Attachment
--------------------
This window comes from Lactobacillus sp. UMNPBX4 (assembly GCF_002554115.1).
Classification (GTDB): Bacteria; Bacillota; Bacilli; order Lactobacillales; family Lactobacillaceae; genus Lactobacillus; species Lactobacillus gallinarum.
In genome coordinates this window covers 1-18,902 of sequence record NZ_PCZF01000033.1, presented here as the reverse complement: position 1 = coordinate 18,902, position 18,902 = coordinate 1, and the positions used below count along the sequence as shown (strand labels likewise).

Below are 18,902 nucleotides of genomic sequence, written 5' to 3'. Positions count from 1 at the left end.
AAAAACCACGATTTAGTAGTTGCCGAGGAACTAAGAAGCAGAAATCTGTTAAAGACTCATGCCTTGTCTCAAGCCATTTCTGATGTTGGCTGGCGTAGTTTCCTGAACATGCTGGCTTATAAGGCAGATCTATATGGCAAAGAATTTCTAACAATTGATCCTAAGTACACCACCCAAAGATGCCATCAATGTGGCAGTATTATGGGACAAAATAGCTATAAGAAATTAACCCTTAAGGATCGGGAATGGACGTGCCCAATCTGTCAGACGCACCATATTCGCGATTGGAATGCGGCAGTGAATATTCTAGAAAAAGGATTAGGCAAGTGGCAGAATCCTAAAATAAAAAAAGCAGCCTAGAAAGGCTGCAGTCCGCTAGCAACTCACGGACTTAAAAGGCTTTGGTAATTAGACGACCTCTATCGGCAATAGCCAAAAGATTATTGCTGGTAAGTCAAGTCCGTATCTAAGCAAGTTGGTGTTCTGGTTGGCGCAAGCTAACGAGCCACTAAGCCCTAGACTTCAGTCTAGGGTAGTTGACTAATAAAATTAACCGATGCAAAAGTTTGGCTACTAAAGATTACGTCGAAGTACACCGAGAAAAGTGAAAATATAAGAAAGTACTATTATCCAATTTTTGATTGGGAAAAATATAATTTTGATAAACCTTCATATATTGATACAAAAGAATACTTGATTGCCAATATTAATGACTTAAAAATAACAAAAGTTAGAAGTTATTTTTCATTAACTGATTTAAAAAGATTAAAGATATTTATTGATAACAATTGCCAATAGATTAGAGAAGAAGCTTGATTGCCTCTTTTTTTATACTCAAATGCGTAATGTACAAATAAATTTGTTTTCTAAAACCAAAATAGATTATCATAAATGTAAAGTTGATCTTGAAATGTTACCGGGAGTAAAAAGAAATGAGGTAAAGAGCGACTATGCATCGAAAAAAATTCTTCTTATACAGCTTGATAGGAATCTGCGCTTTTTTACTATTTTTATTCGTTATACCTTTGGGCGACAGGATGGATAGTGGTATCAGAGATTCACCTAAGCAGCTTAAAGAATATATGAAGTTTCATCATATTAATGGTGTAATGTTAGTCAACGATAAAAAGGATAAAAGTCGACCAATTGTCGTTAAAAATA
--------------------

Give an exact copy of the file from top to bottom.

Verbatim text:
This window comes from Lactobacillus sp. UMNPBX4 (assembly GCF_002554115.1).
Classification (GTDB): Bacteria; Bacillota; Bacilli; order Lactobacillales; family Lactobacillaceae; genus Lactobacillus; species Lactobacillus gallinarum.
In genome coordinates this window covers 1-18,902 of sequence record NZ_PCZF01000033.1, presented here as the reverse complement: position 1 = coordinate 18,902, position 18,902 = coordinate 1, and the positions used below count along the sequence as shown (strand labels likewise).

Below are 18,902 nucleotides of genomic sequence, written 5' to 3'. Positions count from 1 at the left end.
AAAAACCACGATTTAGTAGTTGCCGAGGAACTAAGAAGCAGAAATCTGTTAAAGACTCATGCCTTGTCTCAAGCCATTTCTGATGTTGGCTGGCGTAGTTTCCTGAACATGCTGGCTTATAAGGCAGATCTATATGGCAAAGAATTTCTAACAATTGATCCTAAGTACACCACCCAAAGATGCCATCAATGTGGCAGTATTATGGGACAAAATAGCTATAAGAAATTAACCCTTAAGGATCGGGAATGGACGTGCCCAATCTGTCAGACGCACCATATTCGCGATTGGAATGCGGCAGTGAATATTCTAGAAAAAGGATTAGGCAAGTGGCAGAATCCTAAAATAAAAAAAGCAGCCTAGAAAGGCTGCAGTCCGCTAGCAACTCACGGACTTAAAAGGCTTTGGTAATTAGACGACCTCTATCGGCAATAGCCAAAAGATTATTGCTGGTAAGTCAAGTCCGTATCTAAGCAAGTTGGTGTTCTGGTTGGCGCAAGCTAACGAGCCACTAAGCCCTAGACTTCAGTCTAGGGTAGTTGACTAATAAAATTAACCGATGCAAAAGTTTGGCTACTAAAGATTACGTCGAAGTACACCGAGAAAAGTGAAAATATAAGAAAGTACTATTATCCAATTTTTGATTGGGAAAAATATAATTTTGATAAACCTTCATATATTGATACAAAAGAATACTTGATTGCCAATATTAATGACTTAAAAATAACAAAAGTTAGAAGTTATTTTTCATTAACTGATTTAAAAAGATTAAAGATATTTATTGATAACAATTGCCAATAGATTAGAGAAGAAGCTTGATTGCCTCTTTTTTTATACTCAAATGCGTAATGTACAAATAAATTTGTTTTCTAAAACCAAAATAGATTATCATAAATGTAAAGTTGATCTTGAAATGTTACCGGGAGTAAAAAGAAATGAGGTAAAGAGCGACTATGCATCGAAAAAAATTCTTCTTATACAGCTTGATAGGAATCTGCGCTTTTTTACTATTTTTATTCGTTATACCTTTGGGCGACAGGATGGATAGTGGTATCAGAGATTCACCTAAGCAGCTTAAAGAATATATGAAGTTTCATCATATTAATGGTGTAATGTTAGTCAACGATAAAAAGGATAAAAGTCGACCAATTGTCGTTAAAAATA